Just a reminder, we are closed Canada Day (Monday). So, no email, problems or questions will be looked at till Tuesday, July 3rd. See you in July!

A reminder that like all UBC Library branches, Rare Books and Special Collections, University Archives and the Chung Collection will be closed in lieu of Canada Day on Monday July 2. We will resume normal hours on Tuesday July 3.

Dominion Day Parade

Dominion Day Parade, BC 1600-1

The photograph above is attributed to Phillip Timms and probably was taken near the turn of the 20th century. According to the inscription, this photograph was taken at the Dominion Day Parade at the corner of Georgia and Burrard.  The parade float is likely a reference to the famous Vancouver City Hall tent, erected and photographed after the great fire of 1886 (see it at the City of Vancouver Archives here).

This photograph is from our B.C. Historical Photograph Collection. For more information on searching and using photographs, please see our Historical Photographs Research Guide. When searching for historic Canada Day celebrations, remember to also search for “Dominion Day-” the name of the holiday was not changed until 1982- see Canada Day Background from Canadian Heritage.

Webcast sponsored by the Irving K. Barber Learning Centre and hosted by the Faculty of Education’s CREATE Seminar Series. The re-visioned teacher education (BEd) program will be implemented in September. One of its guiding tenets is the development of an inquiry approach to teacher education. Three inquiry seminars will anchor the new program and, in preparation for this, instructors have piloted the inclusion of inquiry in the Principles of Teaching course in elementary, middle years and secondary cohorts for the past two years. Insights gained from the pilot, from student inquiry projects and from instructor and student feedback will be shared. The presentation offers an opportunity to learn more about the rationale for inquiry in teacher education and to discuss possibilities for the coming program.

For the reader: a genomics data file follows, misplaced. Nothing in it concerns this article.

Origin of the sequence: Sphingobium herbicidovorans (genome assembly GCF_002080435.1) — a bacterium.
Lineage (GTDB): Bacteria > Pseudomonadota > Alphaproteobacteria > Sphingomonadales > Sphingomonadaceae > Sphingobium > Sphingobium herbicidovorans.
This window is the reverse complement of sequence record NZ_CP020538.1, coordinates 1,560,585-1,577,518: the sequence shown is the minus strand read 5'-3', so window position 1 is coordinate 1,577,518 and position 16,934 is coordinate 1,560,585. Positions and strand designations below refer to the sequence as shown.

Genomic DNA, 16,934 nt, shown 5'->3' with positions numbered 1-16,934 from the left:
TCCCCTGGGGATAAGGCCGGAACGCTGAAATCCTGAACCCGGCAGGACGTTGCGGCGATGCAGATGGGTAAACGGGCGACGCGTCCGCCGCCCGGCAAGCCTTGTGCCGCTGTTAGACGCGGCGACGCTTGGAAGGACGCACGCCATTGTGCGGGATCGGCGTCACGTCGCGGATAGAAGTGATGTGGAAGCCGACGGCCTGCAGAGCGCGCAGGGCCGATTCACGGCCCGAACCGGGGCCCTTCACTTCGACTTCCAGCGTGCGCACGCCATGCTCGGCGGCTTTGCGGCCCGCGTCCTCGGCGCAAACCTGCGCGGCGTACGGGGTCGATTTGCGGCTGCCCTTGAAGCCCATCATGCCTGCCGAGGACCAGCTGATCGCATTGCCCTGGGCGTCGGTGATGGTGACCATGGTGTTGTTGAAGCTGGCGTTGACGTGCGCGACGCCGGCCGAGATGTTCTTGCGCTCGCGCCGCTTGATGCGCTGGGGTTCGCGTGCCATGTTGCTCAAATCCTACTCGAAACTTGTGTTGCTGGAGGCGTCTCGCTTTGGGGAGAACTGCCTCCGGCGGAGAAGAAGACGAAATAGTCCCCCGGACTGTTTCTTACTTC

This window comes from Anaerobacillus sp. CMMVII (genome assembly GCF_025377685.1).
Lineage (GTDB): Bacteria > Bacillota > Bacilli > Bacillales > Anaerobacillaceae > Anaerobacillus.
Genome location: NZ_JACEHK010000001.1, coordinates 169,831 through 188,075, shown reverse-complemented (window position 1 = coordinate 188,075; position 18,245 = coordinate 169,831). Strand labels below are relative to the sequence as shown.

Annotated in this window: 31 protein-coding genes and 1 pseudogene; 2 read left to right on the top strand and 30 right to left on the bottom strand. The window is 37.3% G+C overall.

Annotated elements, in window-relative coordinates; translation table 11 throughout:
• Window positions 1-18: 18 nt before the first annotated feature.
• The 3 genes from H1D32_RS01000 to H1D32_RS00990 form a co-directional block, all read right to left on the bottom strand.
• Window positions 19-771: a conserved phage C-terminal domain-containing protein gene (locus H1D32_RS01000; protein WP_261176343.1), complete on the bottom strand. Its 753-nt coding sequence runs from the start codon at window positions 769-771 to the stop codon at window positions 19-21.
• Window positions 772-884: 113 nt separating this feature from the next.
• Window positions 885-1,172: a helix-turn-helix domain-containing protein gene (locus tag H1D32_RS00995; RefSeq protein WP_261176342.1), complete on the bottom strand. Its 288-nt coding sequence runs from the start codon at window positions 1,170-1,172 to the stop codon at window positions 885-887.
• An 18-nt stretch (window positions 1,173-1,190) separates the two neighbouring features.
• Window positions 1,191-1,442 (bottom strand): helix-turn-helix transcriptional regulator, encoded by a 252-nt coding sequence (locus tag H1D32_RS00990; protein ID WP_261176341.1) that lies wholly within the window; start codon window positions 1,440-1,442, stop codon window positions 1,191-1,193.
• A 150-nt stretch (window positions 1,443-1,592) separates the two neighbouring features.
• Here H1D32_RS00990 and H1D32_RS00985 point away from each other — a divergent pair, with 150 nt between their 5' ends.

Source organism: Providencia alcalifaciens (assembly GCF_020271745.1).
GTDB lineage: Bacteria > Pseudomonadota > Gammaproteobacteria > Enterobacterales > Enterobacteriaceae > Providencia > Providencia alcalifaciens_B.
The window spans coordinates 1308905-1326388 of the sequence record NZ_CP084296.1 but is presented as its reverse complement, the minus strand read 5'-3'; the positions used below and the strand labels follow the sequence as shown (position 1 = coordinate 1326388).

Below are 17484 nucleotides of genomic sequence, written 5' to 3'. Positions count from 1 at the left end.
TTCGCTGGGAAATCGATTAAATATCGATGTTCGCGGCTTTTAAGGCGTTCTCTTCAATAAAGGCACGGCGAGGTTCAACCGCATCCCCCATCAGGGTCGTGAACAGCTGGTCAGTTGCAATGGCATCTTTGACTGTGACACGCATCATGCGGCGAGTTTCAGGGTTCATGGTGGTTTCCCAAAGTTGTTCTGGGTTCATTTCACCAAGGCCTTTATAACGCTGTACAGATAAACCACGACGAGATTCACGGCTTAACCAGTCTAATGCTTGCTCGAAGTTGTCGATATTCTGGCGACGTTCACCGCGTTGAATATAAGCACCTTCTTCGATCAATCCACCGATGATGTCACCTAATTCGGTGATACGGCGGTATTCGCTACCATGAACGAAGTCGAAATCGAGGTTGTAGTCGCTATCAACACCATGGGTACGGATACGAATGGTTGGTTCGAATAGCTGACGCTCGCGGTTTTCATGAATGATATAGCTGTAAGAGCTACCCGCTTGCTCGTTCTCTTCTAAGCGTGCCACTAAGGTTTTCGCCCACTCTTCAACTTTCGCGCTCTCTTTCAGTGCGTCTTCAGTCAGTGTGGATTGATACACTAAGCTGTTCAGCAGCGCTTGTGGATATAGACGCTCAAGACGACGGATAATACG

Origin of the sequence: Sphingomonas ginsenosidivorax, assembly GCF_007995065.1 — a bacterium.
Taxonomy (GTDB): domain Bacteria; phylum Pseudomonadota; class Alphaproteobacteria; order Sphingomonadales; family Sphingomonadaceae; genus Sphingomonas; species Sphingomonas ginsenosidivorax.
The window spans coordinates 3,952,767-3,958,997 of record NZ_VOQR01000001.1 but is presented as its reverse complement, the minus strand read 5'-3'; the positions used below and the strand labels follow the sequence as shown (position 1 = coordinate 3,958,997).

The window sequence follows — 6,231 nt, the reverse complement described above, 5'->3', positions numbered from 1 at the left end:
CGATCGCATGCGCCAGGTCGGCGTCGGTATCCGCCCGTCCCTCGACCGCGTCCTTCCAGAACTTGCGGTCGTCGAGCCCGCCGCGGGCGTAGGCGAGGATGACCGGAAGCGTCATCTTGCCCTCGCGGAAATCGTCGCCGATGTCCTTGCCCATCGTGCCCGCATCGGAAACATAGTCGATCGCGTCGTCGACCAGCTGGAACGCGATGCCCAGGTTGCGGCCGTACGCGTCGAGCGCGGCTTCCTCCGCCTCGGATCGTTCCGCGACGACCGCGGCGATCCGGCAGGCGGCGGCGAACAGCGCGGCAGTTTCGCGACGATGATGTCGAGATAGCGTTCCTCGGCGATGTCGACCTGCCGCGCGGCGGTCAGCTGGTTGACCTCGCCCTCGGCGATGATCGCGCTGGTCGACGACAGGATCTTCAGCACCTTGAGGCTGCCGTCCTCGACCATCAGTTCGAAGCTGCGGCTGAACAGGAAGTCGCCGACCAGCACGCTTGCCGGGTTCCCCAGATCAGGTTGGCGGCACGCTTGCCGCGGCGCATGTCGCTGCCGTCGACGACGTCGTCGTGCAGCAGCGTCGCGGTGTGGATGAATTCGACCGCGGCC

Webcast sponsored by the Irving K. Barber Learning Centre and was part of the Aboriginal Unhistory Month month-long series of events at UBC.The Indigitization Tool Kit is a how-to resource for First Nations communities digitizing cultural materials, such as open reel audio tapes from oral histories. Special guest Khelsilem will also speak about his involvement in the project. Presenters include Mimi Lam (UBC Librarian, Digital Projects), Gerry Lawson (Oral History Lab Coordinator, Audrey & Harry Hawthorn Library & Archives at MOA), and special guest Khelsilem (formerly Dustin Rivers), a Squamish/ Kwakwaka’wakw student, cultural educator and language enthusiast. This event is part of the Aboriginal (Un)History Month events, coordinated by UBC Library, in partnership with the Musqueam Indian Band, the Centre for Teaching and Learning Technology and the Museum of Anthropology. This event took place at the Dodson Room (302), Irving K. Barber Learning Centre, 1961 East Mall, University of British Columbia, on June 25, 2012.

June is Aboriginal History month, a time to recognize and honour the cultures and contributions of Aboriginal people in Canada.

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“Thanks for your help, it’s been eye-opening to see you navigate the sources. UBC’s resources can be intimidating because there are so many places to look, and so many databases. Without experience like yours, it’s hard to tell what types of information will be found in each resource. Your guidance makes a big difference. You help me spend a fraction of the time looking and get exponentially better results. I wish I talked to you earlier in the program. If you can improve the quality of your research and decrease the time spent, you will have better information and more time to devote to your unique output. Meeting with you is almost guaranteed to improve your marks (and maybe even your social life).”
Sauder School of Business MBA student
June 2012

“Thanks for these great links to articles and research!  It was really good meeting with you last week.  I found some books that ended up being very beneficial. I’ll be talking to you again in the upcoming weeks about my other projects.”
Sauder School of Business MBA student
June 2012

Jun 28

Featured photograph: Summer!

It is finally starting to feel a little like summer in Vancouver- we hope you have been enjoying yourselves! Our featured photograph this month is a lovely summer scene:

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Check out the Education Library’s new addition to the dvd collection: Why Reading Matters. A BBC 4 Production.

“Science writer Rita Carter tells the story of how modern neuroscience has revealed that reading, something most of us take for granted, unlocks remarkable powers. Carter explains how the classic novel Wuthering Heights allows us to step inside other minds and understand the world from different points of view, and she wonders whether the new digital revolution could threaten the values of classic reading.”

 ~text from the publisher’s website. Publisher’s information here.

UBC Library Holdings information here.

a place of mind, The University of British Columbia

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